This volume pays homage to Alfred North Whitehead's (1861-1947) profound lecture and essay entitled "Nature Alive," which was one of his most mature expressions of his process-relational metaphysics - a holistic conceptual framework that renders vivid the dynamic character of the natural world and the intrinsic purposiveness, selective agency, and creativity of living organisms. Inspired by, but not beholden to, Whitehead's process metaphysical "lens," the contributors to this volume bring a multiplicity of philosophical orientations to the table in challenging the mechanistic and reductionistic neo-Darwinian paradigm that is still dominant today in the life sciences. Mechanistic neo-Darwinism views nature and living organisms as "machines," namely, as networks of externally related and linear causal "switches," "dials," "levers," "pulleys," and "gears," that are "at the ready" for technological and biotechnological manipulation. Seeking a conceptual framework and a language that are more adequate to the study of the natural world and of living creatures than the mechanistic orientation, the contributors to this volume explore several of the "New Frontiers of Biology," which are areas of biology whose findings to some extent go beyond the explanatory confines of the Modern Synthesis of natural selection and genetics. Most notably, emergence theory, the theory of organic selection, epigenetics, homeostasis, chronobiology, and autopoiesis research can provide us with key insights that can assist us in explaining how living agents emerged, including the evolutionary origins of mentality, consciousness, and mind. Moreover, attention to the "New Frontiers of Biology" can serve to "re-enchant" our understanding of the natural world and to prevent ecological devastation, through a restoration to objectivity of notions such as "intrinsic purposiveness," "selective agency," "creativity," and "intrinsic value."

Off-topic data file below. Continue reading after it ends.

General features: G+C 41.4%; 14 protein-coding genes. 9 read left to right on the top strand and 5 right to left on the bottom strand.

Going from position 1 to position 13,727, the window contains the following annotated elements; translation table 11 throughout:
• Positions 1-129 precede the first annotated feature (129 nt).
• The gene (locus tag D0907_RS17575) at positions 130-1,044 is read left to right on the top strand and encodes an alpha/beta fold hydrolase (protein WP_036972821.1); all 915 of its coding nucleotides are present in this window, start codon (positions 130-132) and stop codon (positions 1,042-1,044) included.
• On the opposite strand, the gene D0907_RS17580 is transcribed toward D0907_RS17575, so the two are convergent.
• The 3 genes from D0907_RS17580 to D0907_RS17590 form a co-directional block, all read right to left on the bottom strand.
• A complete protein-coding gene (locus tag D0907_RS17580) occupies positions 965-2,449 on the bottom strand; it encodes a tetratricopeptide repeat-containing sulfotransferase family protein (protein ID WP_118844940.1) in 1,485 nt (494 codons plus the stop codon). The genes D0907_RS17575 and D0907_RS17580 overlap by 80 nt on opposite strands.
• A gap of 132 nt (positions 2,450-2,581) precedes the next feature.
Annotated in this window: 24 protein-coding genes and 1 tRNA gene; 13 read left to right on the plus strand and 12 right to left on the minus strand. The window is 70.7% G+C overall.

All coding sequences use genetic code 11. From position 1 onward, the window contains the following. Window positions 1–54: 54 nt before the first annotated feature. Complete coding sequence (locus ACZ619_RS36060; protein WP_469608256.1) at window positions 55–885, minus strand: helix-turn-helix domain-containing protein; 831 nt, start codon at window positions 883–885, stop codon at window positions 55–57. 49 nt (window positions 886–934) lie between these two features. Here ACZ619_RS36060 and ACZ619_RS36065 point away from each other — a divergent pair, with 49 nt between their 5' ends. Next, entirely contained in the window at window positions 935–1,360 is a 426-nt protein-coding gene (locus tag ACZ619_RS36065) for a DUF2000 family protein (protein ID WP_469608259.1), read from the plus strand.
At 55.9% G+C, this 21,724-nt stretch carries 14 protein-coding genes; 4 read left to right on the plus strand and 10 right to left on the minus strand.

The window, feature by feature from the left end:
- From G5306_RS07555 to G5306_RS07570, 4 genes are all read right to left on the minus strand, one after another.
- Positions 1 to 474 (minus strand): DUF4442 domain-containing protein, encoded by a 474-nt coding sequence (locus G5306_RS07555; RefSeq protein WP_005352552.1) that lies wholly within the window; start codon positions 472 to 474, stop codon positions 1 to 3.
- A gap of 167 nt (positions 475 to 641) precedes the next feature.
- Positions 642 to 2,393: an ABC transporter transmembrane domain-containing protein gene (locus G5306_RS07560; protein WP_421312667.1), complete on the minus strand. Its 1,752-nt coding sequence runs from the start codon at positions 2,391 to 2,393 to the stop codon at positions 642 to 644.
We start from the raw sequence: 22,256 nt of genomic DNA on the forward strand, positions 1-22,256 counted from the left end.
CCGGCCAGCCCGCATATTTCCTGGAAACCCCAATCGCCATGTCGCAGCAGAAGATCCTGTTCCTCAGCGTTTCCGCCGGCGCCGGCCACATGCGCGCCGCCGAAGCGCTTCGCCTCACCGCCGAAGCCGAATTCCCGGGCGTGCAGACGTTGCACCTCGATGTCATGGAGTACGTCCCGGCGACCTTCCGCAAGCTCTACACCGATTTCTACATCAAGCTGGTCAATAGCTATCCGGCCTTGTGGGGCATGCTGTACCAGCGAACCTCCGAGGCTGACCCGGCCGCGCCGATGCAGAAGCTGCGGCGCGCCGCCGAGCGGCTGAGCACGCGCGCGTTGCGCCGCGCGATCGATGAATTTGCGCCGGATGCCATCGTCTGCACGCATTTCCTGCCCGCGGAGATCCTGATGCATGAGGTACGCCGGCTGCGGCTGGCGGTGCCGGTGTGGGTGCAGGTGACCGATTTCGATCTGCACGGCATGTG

Publisher: Cambridge Scholars Publishing
Number of pages: 326
Dimensions: 212 x 148 mm
Edition: Unabridged edition